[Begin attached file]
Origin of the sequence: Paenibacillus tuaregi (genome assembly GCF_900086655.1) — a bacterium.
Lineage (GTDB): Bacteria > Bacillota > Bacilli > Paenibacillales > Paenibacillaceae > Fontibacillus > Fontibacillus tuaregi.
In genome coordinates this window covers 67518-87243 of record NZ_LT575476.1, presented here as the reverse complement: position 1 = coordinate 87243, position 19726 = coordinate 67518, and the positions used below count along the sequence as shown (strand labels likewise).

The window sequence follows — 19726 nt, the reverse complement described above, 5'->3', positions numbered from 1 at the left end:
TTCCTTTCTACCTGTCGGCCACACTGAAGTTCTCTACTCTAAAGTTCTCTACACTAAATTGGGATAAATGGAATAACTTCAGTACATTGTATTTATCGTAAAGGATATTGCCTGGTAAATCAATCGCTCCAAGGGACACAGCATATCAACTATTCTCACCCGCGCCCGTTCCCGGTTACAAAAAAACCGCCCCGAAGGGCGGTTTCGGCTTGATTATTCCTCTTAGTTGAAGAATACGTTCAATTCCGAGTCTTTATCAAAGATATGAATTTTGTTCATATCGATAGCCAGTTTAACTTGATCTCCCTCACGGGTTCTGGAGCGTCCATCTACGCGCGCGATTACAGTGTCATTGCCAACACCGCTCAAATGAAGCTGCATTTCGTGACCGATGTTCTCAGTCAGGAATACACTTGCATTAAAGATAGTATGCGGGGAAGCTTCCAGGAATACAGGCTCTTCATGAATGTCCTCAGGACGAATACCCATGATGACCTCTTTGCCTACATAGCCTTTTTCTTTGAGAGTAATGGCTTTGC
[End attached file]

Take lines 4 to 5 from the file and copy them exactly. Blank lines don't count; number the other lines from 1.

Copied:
The window sequence follows — 19726 nt, the reverse complement described above, 5'->3', positions numbered from 1 at the left end:
TTCCTTTCTACCTGTCGGCCACACTGAAGTTCTCTACTCTAAAGTTCTCTACACTAAATTGGGATAAATGGAATAACTTCAGTACATTGTATTTATCGTAAAGGATATTGCCTGGTAAATCAATCGCTCCAAGGGACACAGCATATCAACTATTCTCACCCGCGCCCGTTCCCGGTTACAAAAAAACCGCCCCGAAGGGCGGTTTCGGCTTGATTATTCCTCTTAGTTGAAGAATACGTTCAATTCCGAGTCTTTATCAAAGATATGAATTTTGTTCATATCGATAGCCAGTTTAACTTGATCTCCCTCACGGGTTCTGGAGCGTCCATCTACGCGCGCGATTACAGTGTCATTGCCAACACCGCTCAAATGAAGCTGCATTTCGTGACCGATGTTCTCAGTCAGGAATACACTTGCATTAAAGATAGTATGCGGGGAAGCTTCCAGGAATACAGGCTCTTCATGAATGTCCTCAGGACGAATACCCATGATGACCTCTTTGCCTACATAGCCTTTTTCTTTGAGAGTAATGGCTTTGC